We have all heard the figures. Northern Ireland has more than 85,000 empty school desks, the budget for schools has been cut, demographic and population shifts have made many schools, particularly in rural areas, unsustainable.
It seems that an unassailable case has been made to close schools. But has the case for school closures really been made?
On the face of it, there seems to be no argument. If you close schools, you save money. However, when you start to unravel the economics, things are not quite as they seem.
Schools are funded by pupil numbers. This means each pupil is a monetary value to a school. This value remains the same, regardless of which school a child attends.
It is a widely-held belief that a post-primary school is financially unsustainable if it falls below a critical mass of 500 pupils.
We have some 76 schools (35% of the secondary sector) which fail to meet the minimum pupil threshold.
So let's say we were to close the 76 schools that fail to meet the Department of Education's assessment of critical mass. Surely such closure will make huge savings for the Northern Ireland budget?
In a study conducted by the University of Ulster (Borooah and Knox), if the 76 schools are closed, some 26,170 pupils will be required to move to another school.
The cost associated with educating these children does not change.
The only savings found are in the schools management budget. This means that closing the 76 schools and displacing thousands of children would save about £10m.
Now that seems like a substantial sum of money. However, £10m merely represents 0.9% of the entire school budget each year.
So 26,000 children could be displaced this September - some 25% of whom are pupils from deprived backgrounds - to save less than 1% of the entire school budget.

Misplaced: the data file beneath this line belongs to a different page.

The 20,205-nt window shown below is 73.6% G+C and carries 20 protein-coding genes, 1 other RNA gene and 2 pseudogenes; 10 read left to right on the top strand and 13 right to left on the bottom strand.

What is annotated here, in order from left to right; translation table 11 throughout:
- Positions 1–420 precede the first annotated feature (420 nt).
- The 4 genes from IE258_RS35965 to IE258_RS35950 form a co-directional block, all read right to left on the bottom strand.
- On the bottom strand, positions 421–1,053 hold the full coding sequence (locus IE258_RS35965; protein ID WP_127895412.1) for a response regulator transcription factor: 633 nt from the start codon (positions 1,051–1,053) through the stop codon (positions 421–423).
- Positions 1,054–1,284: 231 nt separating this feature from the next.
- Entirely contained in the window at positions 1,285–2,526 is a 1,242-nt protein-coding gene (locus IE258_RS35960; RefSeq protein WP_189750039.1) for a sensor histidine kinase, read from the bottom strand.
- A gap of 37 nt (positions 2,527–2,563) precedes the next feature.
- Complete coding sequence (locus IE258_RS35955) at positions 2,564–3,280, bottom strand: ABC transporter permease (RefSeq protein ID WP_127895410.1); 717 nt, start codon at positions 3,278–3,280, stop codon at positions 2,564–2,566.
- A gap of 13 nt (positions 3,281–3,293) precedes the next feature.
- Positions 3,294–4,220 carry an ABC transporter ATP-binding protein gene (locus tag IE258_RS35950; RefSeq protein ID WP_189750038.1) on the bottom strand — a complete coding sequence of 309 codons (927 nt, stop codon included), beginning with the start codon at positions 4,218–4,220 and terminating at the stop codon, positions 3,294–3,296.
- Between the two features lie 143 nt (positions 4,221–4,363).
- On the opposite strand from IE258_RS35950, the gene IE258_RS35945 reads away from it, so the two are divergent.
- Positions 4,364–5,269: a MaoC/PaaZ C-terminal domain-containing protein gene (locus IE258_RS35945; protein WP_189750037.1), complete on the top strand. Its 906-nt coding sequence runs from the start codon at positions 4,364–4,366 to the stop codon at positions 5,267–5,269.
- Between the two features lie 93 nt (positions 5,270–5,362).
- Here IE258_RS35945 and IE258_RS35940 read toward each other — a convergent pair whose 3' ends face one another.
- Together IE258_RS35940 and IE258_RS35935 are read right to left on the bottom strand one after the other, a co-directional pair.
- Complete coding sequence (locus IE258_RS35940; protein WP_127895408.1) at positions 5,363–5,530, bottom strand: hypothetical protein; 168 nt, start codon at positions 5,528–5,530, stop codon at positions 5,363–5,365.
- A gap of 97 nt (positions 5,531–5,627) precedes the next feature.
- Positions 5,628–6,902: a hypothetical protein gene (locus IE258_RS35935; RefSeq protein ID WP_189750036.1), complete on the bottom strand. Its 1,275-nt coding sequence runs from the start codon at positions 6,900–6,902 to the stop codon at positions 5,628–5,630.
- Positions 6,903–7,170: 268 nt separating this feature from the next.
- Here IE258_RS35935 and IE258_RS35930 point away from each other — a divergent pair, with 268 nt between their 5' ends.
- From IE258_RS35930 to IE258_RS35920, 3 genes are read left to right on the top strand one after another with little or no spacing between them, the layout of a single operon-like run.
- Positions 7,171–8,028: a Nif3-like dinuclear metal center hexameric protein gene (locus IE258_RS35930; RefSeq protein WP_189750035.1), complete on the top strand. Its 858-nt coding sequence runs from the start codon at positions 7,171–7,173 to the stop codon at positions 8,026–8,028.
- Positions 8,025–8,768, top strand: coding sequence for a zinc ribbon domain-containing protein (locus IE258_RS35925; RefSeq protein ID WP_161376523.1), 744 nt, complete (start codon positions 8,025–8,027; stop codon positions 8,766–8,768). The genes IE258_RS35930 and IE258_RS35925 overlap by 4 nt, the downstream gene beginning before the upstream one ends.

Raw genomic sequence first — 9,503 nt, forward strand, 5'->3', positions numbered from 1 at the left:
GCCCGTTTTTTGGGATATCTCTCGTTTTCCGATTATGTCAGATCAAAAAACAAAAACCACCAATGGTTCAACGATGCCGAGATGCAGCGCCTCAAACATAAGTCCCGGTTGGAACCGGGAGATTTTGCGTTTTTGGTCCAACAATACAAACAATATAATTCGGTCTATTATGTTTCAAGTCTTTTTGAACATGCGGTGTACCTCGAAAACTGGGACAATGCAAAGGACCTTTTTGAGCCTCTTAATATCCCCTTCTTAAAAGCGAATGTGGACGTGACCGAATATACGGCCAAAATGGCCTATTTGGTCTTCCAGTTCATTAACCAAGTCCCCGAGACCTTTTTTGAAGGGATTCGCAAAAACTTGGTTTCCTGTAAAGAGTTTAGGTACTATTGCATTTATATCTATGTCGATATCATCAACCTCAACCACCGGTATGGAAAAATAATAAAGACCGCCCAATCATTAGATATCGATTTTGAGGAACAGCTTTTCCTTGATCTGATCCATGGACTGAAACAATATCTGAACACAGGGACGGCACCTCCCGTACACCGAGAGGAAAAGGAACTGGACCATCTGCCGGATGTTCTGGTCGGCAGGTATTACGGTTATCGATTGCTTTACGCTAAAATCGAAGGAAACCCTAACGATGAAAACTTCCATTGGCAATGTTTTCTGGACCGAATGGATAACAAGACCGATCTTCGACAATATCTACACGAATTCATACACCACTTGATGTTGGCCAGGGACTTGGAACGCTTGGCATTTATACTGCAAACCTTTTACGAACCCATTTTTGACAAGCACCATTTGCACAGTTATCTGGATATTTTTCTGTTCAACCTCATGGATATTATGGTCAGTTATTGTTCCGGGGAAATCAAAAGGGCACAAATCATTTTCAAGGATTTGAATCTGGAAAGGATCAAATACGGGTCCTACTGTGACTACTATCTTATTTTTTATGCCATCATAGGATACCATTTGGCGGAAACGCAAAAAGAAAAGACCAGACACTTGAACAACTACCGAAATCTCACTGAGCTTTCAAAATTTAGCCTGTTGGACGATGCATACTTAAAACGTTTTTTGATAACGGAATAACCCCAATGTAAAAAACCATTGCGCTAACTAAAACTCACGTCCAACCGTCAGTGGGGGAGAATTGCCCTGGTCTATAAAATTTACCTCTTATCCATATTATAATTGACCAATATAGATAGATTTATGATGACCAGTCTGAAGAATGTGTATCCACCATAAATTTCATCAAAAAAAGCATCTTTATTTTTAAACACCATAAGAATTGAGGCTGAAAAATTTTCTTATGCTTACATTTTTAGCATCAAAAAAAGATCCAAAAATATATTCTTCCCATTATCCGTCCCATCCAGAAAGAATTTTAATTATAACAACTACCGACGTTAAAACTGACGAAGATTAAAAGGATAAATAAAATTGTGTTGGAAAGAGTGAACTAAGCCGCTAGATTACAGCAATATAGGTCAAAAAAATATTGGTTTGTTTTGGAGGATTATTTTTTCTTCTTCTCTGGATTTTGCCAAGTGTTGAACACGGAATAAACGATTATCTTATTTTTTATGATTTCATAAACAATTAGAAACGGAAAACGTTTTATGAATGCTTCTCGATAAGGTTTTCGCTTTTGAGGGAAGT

Do we really want to cause all this upheaval for less than 1% of the budget?
While it is acknowledged that some schools will need to close, it also needs to be acknowledged that this is not an economic argument.
We stand on the cusp of an opportunity to move this society forward. Our education system compounds division - both sectarian and socio-economic division. Moves towards the creation of larger 'super-schools' will tend to be intra-sectoral and Balkanise Northern Ireland further.
The Education Minister has an opportunity to take the first steps in ending this separation. But barriers will not be broken down by closing a school in one sector and moving pupils to another school, outside their community, in the same sector.
The economic argument simply doesn't stand up, but the case for sharing does. Rather than close schools across sectors, it is time for the minister to promote sharing across communities.
Many schools, on their own initiative, are experiencing first-hand the benefits of moving to a more shared basis of education.
It is time for the department to encourage all the sectors - Controlled, Integrated and Maintained - to share across sectoral division.
Sharing allows children to be educated together within their community, building up the fabric of towns and villages.
If the minister has the bravery to encourage sharing, the benefits of a strong, more integrated Northern Ireland will be felt in the future.
The future of education is not a question of economics; it's a test of whether or not we are ready to keep Northern Ireland moving forward.